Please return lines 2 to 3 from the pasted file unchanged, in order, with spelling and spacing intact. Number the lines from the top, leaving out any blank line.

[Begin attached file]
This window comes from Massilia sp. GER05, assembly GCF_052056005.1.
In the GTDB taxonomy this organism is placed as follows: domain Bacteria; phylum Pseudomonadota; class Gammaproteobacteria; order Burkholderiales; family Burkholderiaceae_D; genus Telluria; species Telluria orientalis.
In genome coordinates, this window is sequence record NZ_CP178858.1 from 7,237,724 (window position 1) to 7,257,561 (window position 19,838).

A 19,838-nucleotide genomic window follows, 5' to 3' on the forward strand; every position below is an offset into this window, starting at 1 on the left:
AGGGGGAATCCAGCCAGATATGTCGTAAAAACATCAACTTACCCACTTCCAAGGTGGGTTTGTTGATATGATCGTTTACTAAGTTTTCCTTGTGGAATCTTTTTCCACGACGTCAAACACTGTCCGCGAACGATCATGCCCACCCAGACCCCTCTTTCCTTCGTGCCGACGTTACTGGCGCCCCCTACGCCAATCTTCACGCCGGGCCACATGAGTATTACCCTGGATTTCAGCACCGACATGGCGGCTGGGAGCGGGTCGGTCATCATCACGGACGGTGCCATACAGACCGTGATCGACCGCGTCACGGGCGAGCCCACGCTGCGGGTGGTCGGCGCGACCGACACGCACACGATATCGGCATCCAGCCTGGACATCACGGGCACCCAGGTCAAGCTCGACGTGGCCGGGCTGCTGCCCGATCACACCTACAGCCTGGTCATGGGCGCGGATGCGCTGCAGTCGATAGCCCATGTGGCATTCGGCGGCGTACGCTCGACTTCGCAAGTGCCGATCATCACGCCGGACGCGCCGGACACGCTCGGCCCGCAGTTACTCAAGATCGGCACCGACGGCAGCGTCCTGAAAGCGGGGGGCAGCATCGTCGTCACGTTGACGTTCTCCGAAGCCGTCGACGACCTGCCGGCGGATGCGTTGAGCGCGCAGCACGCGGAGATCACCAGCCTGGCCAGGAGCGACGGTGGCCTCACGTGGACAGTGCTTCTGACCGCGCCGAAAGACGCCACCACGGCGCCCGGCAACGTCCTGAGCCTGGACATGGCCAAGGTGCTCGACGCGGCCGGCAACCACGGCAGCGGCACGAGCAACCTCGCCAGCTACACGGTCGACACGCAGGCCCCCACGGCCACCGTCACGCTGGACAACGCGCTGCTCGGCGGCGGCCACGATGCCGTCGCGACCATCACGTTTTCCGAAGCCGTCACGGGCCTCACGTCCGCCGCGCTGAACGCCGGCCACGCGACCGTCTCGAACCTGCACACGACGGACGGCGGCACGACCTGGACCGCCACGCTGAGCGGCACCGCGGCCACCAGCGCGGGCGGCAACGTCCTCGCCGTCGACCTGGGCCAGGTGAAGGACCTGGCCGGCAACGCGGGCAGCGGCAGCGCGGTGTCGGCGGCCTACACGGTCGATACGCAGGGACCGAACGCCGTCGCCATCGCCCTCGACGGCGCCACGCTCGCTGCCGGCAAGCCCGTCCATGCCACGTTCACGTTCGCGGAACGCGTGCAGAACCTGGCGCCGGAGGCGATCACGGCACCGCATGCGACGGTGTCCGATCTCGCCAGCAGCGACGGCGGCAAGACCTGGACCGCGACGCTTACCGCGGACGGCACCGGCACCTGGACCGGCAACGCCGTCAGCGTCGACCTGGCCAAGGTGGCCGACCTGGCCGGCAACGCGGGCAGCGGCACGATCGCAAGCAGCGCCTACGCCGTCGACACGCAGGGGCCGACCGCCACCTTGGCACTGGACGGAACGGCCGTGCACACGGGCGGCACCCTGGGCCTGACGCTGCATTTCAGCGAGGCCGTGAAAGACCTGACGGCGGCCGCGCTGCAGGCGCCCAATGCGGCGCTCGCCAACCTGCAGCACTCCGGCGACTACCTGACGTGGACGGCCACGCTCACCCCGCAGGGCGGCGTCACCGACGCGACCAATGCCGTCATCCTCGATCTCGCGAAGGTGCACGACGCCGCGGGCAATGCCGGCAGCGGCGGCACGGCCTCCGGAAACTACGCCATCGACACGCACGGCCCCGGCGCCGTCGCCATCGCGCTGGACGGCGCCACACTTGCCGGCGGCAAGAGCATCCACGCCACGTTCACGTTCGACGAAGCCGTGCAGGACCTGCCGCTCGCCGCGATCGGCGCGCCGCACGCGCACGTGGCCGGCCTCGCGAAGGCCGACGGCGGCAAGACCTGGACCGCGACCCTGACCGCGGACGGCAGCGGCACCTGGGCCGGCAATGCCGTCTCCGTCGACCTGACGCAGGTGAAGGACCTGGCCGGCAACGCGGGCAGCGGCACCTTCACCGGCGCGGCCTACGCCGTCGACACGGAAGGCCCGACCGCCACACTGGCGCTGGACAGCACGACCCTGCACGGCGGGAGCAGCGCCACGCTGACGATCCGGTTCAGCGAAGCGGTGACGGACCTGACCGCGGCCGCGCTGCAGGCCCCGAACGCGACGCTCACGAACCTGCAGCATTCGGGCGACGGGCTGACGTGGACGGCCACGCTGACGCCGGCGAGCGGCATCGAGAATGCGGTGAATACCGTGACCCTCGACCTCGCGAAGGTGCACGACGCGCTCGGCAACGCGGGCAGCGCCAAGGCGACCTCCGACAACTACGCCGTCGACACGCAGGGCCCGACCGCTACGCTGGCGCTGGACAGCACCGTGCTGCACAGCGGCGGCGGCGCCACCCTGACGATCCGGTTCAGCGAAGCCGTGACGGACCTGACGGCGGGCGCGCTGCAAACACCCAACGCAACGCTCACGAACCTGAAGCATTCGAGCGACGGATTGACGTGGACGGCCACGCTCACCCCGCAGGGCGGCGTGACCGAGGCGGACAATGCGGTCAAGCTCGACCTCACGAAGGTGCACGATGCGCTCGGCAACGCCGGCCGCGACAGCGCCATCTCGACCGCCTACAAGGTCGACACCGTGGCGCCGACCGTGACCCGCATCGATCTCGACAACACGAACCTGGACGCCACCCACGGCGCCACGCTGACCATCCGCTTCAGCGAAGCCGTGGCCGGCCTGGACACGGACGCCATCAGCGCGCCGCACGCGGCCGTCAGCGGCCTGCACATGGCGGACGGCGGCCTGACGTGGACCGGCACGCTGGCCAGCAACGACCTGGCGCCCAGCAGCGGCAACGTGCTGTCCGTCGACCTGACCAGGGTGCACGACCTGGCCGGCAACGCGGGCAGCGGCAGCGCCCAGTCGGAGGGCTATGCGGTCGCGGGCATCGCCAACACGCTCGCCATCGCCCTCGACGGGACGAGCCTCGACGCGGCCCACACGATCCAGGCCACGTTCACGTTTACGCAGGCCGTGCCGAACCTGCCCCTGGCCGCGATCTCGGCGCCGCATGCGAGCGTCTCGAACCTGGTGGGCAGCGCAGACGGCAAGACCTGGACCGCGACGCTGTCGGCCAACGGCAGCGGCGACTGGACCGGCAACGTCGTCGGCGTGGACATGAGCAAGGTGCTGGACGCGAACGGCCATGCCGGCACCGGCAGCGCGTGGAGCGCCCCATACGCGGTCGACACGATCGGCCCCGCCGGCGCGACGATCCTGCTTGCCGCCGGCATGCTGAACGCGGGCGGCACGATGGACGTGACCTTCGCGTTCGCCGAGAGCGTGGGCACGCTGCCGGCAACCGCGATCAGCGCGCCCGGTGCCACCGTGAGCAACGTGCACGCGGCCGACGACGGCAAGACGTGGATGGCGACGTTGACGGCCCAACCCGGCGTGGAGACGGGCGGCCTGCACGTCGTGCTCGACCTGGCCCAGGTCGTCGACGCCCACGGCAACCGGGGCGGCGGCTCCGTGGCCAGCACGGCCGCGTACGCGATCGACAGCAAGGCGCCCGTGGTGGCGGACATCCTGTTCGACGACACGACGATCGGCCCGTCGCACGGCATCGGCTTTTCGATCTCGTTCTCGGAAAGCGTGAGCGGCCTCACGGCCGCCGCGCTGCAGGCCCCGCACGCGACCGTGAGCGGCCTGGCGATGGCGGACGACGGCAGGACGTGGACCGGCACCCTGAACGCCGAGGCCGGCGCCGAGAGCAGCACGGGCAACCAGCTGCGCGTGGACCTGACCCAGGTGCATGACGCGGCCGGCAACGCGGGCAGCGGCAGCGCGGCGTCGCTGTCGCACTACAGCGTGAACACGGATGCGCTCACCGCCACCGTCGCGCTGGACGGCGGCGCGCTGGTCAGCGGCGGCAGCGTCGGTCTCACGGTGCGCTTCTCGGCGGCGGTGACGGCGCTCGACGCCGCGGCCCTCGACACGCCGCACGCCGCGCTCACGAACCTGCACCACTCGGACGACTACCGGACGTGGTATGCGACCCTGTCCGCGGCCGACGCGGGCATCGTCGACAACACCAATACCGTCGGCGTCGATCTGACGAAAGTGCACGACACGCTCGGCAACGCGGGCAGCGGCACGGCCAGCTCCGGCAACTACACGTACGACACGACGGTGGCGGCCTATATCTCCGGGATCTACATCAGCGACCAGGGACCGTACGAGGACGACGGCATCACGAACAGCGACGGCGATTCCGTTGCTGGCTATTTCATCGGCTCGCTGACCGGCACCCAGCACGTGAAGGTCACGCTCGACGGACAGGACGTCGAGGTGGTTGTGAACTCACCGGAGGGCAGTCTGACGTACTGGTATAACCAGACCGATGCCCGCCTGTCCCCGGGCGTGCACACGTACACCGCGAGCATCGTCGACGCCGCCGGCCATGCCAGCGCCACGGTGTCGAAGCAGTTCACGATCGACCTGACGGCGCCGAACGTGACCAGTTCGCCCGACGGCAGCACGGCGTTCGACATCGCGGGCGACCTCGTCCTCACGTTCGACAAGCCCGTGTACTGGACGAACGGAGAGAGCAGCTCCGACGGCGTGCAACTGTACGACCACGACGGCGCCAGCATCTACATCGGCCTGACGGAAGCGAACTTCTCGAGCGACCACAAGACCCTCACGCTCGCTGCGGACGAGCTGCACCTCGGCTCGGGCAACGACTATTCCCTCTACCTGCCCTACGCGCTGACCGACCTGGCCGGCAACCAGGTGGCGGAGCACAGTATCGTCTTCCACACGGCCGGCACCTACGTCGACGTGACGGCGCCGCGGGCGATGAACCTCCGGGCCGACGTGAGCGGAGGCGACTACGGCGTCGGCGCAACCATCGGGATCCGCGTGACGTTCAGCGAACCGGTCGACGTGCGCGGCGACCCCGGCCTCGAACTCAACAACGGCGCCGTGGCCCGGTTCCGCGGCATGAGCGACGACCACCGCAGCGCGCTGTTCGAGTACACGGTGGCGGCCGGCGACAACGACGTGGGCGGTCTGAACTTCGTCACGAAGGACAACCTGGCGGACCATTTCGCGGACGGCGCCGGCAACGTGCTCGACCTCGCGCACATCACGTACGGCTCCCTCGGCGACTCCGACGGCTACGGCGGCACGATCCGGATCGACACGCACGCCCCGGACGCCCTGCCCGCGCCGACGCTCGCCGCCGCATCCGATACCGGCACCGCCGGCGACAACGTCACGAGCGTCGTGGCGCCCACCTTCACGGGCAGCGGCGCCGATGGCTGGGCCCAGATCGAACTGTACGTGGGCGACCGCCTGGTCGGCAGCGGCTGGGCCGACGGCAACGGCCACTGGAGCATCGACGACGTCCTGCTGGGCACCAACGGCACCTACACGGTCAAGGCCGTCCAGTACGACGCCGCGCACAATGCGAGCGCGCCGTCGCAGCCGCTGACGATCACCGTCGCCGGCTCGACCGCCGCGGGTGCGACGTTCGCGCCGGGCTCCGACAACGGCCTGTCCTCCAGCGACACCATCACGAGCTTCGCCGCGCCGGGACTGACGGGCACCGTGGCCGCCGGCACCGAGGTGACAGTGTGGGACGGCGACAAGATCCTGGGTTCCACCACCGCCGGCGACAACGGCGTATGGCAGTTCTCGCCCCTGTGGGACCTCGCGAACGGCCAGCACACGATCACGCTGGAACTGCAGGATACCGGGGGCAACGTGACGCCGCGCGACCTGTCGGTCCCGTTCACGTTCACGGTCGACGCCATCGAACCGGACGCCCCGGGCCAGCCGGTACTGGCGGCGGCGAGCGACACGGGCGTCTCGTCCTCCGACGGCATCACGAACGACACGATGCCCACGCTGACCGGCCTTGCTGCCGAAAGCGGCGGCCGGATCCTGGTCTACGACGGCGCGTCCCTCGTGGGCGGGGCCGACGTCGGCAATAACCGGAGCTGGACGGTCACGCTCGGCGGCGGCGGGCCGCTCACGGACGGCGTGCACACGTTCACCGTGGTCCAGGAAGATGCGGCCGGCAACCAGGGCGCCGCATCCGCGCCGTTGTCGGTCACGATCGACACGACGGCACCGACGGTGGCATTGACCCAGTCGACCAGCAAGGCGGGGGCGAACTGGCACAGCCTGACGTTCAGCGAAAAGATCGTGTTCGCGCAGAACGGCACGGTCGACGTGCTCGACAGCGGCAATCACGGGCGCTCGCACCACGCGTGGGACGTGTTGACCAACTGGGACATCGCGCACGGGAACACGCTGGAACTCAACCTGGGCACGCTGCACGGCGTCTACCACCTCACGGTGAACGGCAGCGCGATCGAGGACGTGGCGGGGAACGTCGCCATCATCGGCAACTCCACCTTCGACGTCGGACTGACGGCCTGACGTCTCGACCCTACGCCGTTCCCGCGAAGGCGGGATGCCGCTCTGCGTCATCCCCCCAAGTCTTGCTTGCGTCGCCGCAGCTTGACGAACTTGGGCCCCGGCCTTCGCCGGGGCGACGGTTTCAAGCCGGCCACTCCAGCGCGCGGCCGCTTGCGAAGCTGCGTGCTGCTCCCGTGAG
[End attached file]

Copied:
In the GTDB taxonomy this organism is placed as follows: domain Bacteria; phylum Pseudomonadota; class Gammaproteobacteria; order Burkholderiales; family Burkholderiaceae_D; genus Telluria; species Telluria orientalis.
In genome coordinates, this window is sequence record NZ_CP178858.1 from 7,237,724 (window position 1) to 7,257,561 (window position 19,838).